Without a goal at Old Trafford since March, criticised by Jose Mourinho and the worst passer in the Juventus defeat, where has it all gone wrong for Romelu Lukaku at Manchester United?
- Romelu Lukaku appeared to be the perfect signing for Manchester United
- Boss Jose Mourinho has said he needs to link better with his team-mates
- There is a developing school of thought he has bulked up excessively in the gym
- Other more diminutive strikers, like Paulo Dybala, appear to be having more joy
- It could be time Mourinho gives the out-of-sorts Alexis Sanchez up front
It was, as now appears to be the norm, left to Paul Scholes to deliver the most stinging assessment of Romelu Lukaku.
‘I’m just not sure you are ever going to win the league with a goal scorer like him,’ Scholes told ESPN. ‘I don’t think his play outside the box is good enough. I’m not sure if he works hard enough but he’s still a young man who has done well and scored a lot of goals.’
Good, but not good enough. This is the growing consensus about Lukaku, the man Jose Mourinho prised from under the nose of Chelsea last year with a succession of convincing phone calls during the striker’s holidays in New York.
Romelu Lukaku endured another fruitless evening in front of goal against Juventus on Tuesday
Jose Mourinho signed Lukaku on a five-year deal last year, from under the noses of Chelsea
On the surface, the signing was excellent. Lukaku has scored 31 goals in 64 games in United colours. He is still the youngest foreign player to reach 100 Premier League goals, taking in his time at Everton and West Brom.
For Belgium at the World Cup, he was terrific in bulldozing Brazil and spearheading their charge to third place in Russia.
Yet for Manchester United currently, Lukaku is a shadow of the pacy, potent and powerful frontman that Jose Mourinho craves. Against Chelsea on Saturday, Lukaku had only nine touches during a dreadful first period.
He’s the youngest foreign player to score 100 Premier League goals, many of which for Everton
He also led the line expertly for Belgium at this summer’s World Cup, where they came third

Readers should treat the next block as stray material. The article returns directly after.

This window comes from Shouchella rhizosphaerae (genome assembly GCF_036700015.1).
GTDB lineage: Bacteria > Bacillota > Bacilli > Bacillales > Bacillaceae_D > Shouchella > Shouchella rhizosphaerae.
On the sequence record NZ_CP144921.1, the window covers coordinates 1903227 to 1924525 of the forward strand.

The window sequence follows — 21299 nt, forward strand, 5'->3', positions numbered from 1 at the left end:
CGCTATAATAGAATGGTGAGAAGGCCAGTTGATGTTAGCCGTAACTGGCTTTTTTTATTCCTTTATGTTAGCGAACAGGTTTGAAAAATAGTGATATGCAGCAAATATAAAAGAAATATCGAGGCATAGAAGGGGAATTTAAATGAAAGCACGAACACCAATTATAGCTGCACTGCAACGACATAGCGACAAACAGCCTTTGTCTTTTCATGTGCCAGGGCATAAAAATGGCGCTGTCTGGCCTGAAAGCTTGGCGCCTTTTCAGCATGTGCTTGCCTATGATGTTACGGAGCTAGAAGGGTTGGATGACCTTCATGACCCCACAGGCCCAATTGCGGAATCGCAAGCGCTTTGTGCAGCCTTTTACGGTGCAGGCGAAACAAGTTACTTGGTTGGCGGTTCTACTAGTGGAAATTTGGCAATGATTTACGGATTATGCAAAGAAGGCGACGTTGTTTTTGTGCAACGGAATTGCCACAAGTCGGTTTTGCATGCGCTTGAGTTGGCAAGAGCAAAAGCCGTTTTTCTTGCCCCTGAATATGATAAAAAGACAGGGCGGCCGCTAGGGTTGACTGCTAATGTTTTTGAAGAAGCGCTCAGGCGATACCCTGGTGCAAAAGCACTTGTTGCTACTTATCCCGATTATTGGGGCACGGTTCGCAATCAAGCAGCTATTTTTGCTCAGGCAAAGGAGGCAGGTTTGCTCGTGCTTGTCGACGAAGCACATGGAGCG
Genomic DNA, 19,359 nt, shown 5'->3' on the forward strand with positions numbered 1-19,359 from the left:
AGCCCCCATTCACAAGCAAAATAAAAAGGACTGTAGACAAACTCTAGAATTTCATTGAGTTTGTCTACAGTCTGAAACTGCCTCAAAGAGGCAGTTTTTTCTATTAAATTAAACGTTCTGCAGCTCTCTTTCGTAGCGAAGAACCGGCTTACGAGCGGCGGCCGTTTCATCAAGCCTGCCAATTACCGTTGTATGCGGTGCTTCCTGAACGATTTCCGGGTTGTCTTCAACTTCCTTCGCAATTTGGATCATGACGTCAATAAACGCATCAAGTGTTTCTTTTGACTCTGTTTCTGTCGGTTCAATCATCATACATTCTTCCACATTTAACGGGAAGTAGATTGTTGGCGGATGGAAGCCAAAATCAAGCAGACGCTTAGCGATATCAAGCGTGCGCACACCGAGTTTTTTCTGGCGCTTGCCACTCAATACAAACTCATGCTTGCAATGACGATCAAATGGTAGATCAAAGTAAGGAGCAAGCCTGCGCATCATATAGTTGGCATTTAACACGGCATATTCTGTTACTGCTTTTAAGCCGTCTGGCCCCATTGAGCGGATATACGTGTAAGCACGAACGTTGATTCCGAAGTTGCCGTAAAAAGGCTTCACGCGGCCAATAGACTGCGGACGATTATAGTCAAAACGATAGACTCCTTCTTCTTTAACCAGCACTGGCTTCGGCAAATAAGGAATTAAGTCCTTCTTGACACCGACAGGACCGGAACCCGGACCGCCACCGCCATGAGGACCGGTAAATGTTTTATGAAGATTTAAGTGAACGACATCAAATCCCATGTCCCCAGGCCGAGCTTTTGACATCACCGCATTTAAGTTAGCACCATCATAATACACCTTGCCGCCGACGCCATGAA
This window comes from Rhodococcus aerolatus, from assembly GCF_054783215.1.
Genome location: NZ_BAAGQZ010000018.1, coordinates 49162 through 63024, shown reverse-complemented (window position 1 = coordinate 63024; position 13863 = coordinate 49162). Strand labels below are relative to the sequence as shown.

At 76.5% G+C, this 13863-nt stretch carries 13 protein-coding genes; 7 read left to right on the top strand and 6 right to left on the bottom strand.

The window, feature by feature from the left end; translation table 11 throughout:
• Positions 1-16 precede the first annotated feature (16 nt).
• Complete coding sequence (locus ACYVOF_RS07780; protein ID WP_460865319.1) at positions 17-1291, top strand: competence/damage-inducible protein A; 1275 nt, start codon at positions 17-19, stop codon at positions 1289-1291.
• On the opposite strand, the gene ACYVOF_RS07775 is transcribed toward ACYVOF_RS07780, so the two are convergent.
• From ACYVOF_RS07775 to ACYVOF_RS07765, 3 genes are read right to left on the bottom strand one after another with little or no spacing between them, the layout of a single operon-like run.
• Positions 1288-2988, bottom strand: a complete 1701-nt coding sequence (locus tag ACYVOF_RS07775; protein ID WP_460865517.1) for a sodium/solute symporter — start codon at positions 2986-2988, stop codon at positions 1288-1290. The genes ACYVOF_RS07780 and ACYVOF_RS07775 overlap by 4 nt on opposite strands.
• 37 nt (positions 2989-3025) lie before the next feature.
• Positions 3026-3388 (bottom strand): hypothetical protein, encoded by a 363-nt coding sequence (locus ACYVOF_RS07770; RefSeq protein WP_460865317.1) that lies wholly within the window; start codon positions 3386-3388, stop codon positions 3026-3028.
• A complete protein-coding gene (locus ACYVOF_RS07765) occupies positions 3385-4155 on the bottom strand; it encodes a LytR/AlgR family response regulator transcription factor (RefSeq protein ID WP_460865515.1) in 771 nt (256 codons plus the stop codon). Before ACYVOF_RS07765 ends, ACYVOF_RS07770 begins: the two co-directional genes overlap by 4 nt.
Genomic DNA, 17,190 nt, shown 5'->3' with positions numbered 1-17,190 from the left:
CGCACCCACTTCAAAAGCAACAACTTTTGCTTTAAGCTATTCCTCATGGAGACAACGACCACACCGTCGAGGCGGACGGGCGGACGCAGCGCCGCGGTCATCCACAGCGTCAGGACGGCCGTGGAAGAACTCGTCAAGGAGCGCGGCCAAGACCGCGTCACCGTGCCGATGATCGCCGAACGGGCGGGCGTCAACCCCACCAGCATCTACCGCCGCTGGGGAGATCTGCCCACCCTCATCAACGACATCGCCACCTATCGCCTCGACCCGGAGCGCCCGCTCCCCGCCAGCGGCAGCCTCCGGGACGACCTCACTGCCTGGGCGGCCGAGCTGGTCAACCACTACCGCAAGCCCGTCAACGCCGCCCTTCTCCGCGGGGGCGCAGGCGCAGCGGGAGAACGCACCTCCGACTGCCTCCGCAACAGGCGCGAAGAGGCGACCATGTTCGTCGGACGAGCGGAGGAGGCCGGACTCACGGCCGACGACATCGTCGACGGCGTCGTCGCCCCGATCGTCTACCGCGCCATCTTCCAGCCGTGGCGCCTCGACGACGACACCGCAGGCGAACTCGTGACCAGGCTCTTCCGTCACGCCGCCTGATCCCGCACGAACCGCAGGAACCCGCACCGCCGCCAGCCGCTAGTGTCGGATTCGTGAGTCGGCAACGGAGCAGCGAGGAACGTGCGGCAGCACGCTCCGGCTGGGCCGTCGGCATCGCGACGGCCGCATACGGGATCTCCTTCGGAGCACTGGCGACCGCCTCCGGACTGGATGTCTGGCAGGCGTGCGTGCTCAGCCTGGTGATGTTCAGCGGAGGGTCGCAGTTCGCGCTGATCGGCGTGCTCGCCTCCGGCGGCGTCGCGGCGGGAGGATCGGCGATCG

On the surface, the signing was excellent, he has scored 31 goals in 64 games in United colours
Up against Giorgio Chiellini and Leonardo Bonucci on Tuesday evening, his 32 touches were the fewest of any player on the field and his 72 percent pass completion rate the worst of any starting player.
It is now eight games without a goal for Manchester United and he has not scored at Old Trafford since March. There is also a developing school of thought that he has bulked up excessively in the gym, gaining extra muscle at the expense of his dynamism.
Mourinho said: ‘Not just with the goals, he is not scoring, but in his confidence, movement, touch – he is not linking the game well with the team. But he’s our striker and a good striker and a striker we believe in.’
Yet increasingly, we are inclined to wonder whether Lukaku is the right fit in the wrong age. This barren run aside, he is an extraordinarily prolific finisher, a threat in the air and physically robust.
Against Giorgio Chiellini and Leonardo Bonucci, his 32 touches were the fewest of any player
There is also a developing school of thought that he has bulked up excessively in the gym
Mourinho after the game admitted that Lukaku’s goal drought is proving rather worrying
Yet how many of the modern day great teams play with a frontman so conventional? Mourinho has always played this way, cherishing the leadership of players such as Didier Drogba and Diego Costa.
Yet the modern, progressive game is based upon strikers who press furiously, hunting down defenders and defensive midfielders. They set the tempo for their teams from the front.
This is seen most clearly by smaller frontmen such as Luis Suarez, Paulo Dybala, Roberto Firmino, Sergio Aguero and Gabriel Jesus. Harry Kane is, perhaps, the exception in terms of his built but Mauricio Pochettino has developed his work rate to similar levels.
Paulo Dybala, Juve’s scorer on Tuesday, is an example of how diminutive forwards now thrive
Lukaku was forced to watched on as his United side slipped to defeat in the Champions League
Lukaku says he is still to develop key relationships with his team-mates: ‘The players need to know me and know my movement. When that starts clicking, I think the results I have with Belgium will also come here.’
Yet perhaps the answer is that Lukaku is the solution for certain games, perhaps against more modest opposition, and out-dated for the major tests against the toughest opponents.
Lukaku has scored only once against an established top-six Premier League team since joining United.
Against Juventus, Lukaku’s languid style drained the life from his team’s performance and there were several occasions players threw their arms out in frustration as those around them failed to making inventive runs.
Alexis Sanchez has toiled woefully since arriving at Old Trafford but perhaps he now deserves a run in a central position, surrounded by the desire and energy of players such as Marcus Rashford and Jesse Lingard, and that may make Lukaku the unfortunate victim if Mourinho is to take his side into a modern era of high pressing and high intensity.
Lukaku’s poor body language only served to drain the life from his team’s performance
Perhaps it is now time for Alexis Sanchez to take the central role from the Belgian striker
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